The United States’ justice department says it has seized 63.7 bitcoins, currently worth around $2.3m (€1.9m), which it claims is part of the 75-bitcoin ransom Colonial Pipeline paid when a cyber-attack knocked its pipeline out of action for several days in May.
The outage caused fuel shortages in the eastern US and exposed how vulnerable key infrastructure is to cyber security breaches.
Following the attack, the Georgia-based company told the FBI its computer network was accessed by cyber-criminal organisation DarkSide and it had paid the 75-bitcoin ransom demanded.
By reviewing the Bitcoin public ledger, law enforcement agencies tracked multiple transfers of the crypto currency and identified 63.7 bitcoins from the ransom payment being transferred to an address of which the FBI has the private key, the justice department said.
As the bitcoins concerned represent proceeds traceable to a computer intrusion and property involved in money laundering they may be seized, it added.
“Following the money remains one of the most basic, yet powerful tools we have,” said deputy attorney general Lisa Monaco.
“Ransom payments are the fuel that propels the digital extortion engine, and [this] announcement demonstrates that the United States will use all available tools to make these attacks more costly and less profitable for criminal enterprises.
“We will continue to target the entire ransomware ecosystem to disrupt and deter these attacks.”
The outcome also demonstrates the value of early notification to law enforcement and the department thanks Colonial Pipeline for quickly notifying the FBI when it learned it was targeted by DarkSide, she added.
FBI deputy director Paul Abbate commented: “There is no place beyond the reach of the FBI to conceal illicit funds that will prevent us from imposing risk and consequences upon malicious cyber actors.”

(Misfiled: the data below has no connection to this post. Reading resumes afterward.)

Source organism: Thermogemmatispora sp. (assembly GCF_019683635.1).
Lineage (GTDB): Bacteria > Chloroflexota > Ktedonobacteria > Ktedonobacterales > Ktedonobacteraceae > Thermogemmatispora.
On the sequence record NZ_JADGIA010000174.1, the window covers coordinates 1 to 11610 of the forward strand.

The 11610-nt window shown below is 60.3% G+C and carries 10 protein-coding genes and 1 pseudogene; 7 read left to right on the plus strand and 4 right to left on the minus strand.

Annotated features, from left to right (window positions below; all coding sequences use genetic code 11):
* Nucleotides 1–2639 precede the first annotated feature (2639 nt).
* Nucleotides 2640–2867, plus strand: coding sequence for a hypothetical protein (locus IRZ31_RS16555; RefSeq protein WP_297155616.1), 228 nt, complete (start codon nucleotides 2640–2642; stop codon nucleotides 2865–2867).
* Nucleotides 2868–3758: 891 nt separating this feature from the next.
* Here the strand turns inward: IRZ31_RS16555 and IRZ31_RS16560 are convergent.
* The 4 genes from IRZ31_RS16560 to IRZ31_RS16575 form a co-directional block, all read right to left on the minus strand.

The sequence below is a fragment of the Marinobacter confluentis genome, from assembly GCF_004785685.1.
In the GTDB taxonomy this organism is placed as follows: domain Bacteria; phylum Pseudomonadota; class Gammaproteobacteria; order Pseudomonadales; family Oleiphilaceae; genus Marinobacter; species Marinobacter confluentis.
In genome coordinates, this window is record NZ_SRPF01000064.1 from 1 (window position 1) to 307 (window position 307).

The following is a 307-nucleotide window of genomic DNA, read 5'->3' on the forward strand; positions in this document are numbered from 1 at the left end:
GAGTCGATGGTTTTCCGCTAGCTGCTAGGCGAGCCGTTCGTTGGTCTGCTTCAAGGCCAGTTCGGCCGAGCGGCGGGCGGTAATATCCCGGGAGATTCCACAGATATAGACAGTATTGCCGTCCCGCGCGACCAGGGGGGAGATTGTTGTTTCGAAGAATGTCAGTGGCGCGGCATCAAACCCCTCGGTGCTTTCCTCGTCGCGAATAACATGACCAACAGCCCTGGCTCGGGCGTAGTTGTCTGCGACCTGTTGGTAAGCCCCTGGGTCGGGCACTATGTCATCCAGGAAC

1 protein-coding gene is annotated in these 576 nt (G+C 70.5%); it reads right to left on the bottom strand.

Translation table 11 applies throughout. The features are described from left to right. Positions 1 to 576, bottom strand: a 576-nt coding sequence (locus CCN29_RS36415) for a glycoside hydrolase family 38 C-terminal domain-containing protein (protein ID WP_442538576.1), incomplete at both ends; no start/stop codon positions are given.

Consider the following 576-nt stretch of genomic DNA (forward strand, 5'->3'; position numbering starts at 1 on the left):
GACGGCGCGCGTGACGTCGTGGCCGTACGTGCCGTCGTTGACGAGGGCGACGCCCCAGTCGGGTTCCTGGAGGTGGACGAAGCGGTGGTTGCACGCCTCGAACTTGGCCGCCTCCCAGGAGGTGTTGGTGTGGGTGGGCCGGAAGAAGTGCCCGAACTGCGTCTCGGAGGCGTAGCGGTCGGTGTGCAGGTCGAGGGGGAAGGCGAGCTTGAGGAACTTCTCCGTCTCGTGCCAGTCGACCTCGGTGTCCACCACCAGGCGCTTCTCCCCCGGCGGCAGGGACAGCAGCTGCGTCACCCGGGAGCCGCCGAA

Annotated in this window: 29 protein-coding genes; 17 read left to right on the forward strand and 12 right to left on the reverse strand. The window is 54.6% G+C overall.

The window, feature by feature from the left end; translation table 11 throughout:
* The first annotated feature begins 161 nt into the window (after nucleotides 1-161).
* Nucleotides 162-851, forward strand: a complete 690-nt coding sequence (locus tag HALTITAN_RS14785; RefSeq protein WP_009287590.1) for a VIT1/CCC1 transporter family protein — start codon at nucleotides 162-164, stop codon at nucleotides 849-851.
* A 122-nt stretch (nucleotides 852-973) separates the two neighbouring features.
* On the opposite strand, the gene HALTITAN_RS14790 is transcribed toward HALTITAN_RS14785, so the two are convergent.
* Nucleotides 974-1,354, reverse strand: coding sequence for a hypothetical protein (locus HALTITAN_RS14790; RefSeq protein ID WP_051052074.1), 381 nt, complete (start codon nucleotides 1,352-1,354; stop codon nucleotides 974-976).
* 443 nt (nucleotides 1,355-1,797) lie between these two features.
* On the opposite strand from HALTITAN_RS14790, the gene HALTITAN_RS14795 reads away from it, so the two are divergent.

Colonial’s CEO Joseph Blount said the company is grateful for the bureau’s swift work and professionalism in recovering the ransom.
“Holding cyber criminals accountable and disrupting the ecosystem that allows them to operate is the best way to deter and defend against future attacks,” he added.
“The private sector also has an equally important role to play and we must continue to take cyber threats seriously and invest accordingly to harden our defences.”
DarkSide operates from eastern Europe, possibly Russia, according to US authorities. It offers a ransomware-as-a-service business model: the group develops and markets ransomware tools and sells them to criminals which carry out attacks.
At the time of the Colonial hack, DarkSide acknowledged the incident. “Our goal is to make money and not creating problems for society,” the organisation wrote on its website. “We do not participate in geopolitics, do not need to tie us with a defined government and look for … our motives.”
Register to PrivSec Global and tune into to the ”Phishing, Ransomware Prevention Plans and Staying One Step Ahead of Cybercriminals” panel discussion on June 23 at 1:00pm BST | 2:00pm CEST | 8:00pm HK.
- Joel Schwarz, Director, MBL Technologies
- Claudio Cilli, Ph.D., Professor, University of Rome
- Andrew Rigney, Director Of Cyber Security Operations, Netjets